What do you guys think of collecting real reviews and uploading them yourself? Or paying someone with Google accounts in the right geographical location to do that?

    I guess it's borderline... but people are just not as inclined to write positive reviews.
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  • Profile picture of the author BarbaraG
    I have not spent a lot of time reading posts on the Warrior Forum because I can get consumed by them, and time gets away from me. However, the time I spent this morning reading this thread was well worth it! Thank you, Rus, for these insights. Your comments about going above and beyond apply to every aspect of life, and educating a business owner about ways to do this will definitely improve the experience for the owner, for the customer and for us as consultants. It's a win-win-win. Thanks for sharing this.
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  • Profile picture of the author krzysiek
    Haha, even better! I was assuming they were low comp., my bad!

    When would you be releasing your WSO on getting top rankings for Google Places? I am more interested in what you offer as you have real world experience. I find with previous WSO's, not all of them had real experience.

    PS: Was in reference to Rus' post, seems a few people snuk in before I posted!
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    • Profile picture of the author Rus Sells
      I haven't decided to release it as a WSO as of now.

      I can say that its so simple, and its staring every one right in the face people will be like WTF I should have known, but I also throw an additional twist on it as well.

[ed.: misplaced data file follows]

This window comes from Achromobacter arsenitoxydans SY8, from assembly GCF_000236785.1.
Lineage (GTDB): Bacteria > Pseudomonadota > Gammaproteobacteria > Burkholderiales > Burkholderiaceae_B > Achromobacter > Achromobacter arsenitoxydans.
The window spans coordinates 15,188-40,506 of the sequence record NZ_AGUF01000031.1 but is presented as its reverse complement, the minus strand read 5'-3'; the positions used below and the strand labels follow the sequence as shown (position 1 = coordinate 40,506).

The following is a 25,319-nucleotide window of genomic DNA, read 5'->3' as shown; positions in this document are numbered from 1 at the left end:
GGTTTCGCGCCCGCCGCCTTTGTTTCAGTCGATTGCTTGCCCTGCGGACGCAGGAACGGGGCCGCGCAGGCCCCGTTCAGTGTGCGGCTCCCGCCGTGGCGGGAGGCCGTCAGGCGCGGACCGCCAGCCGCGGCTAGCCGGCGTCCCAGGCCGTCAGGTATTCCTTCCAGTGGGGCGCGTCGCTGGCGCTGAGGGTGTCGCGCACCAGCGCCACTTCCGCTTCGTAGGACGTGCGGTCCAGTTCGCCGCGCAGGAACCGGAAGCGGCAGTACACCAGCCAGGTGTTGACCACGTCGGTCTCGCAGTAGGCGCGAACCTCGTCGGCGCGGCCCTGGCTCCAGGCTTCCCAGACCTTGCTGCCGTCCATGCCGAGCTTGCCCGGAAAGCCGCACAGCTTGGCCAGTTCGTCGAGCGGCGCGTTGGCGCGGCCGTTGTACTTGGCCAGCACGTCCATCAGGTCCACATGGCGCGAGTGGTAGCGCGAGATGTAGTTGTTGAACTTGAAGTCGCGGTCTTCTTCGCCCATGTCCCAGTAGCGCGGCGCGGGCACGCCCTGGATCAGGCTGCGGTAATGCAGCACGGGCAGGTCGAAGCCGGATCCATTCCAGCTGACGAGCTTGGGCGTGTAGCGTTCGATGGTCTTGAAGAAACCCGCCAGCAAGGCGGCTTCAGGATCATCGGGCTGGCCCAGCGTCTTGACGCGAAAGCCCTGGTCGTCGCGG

Russ

      Originally Posted by krzysiek View Post

      Haha, even better! I was assuming they were low comp., my bad!

      When would you be releasing your WSO on getting top rankings for Google Places? I am more interested in what you offer as you have real world experience. I find with previous WSO's, not all of them had real experience.

      PS: Was in reference to Rus' post, seems a few people snuk in before I posted!
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  • Profile picture of the author MichaelHiles
    The FTC regulates false testimonials in advertising.

    Faking a customer review is just about at the same level in both ethics and legality.

    Service providers that create false reviews for pay are unethical. Period.
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    • Profile picture of the author Rus Sells
      Oh yeah! I didn't even touch on that! Thanks for pointing that out Michael!

      Originally Posted by MichaelHiles View Post

      The FTC regulates false testimonials in advertising.

      Faking a customer review is just about at the same level in both ethics and legality.

      Service providers that create false reviews for pay are unethical. Period.
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      • Profile picture of the author MichaelHiles
        Originally Posted by Rus Sells View Post

        Oh yeah! I didn't even touch on that! Thanks for pointing that out Michael!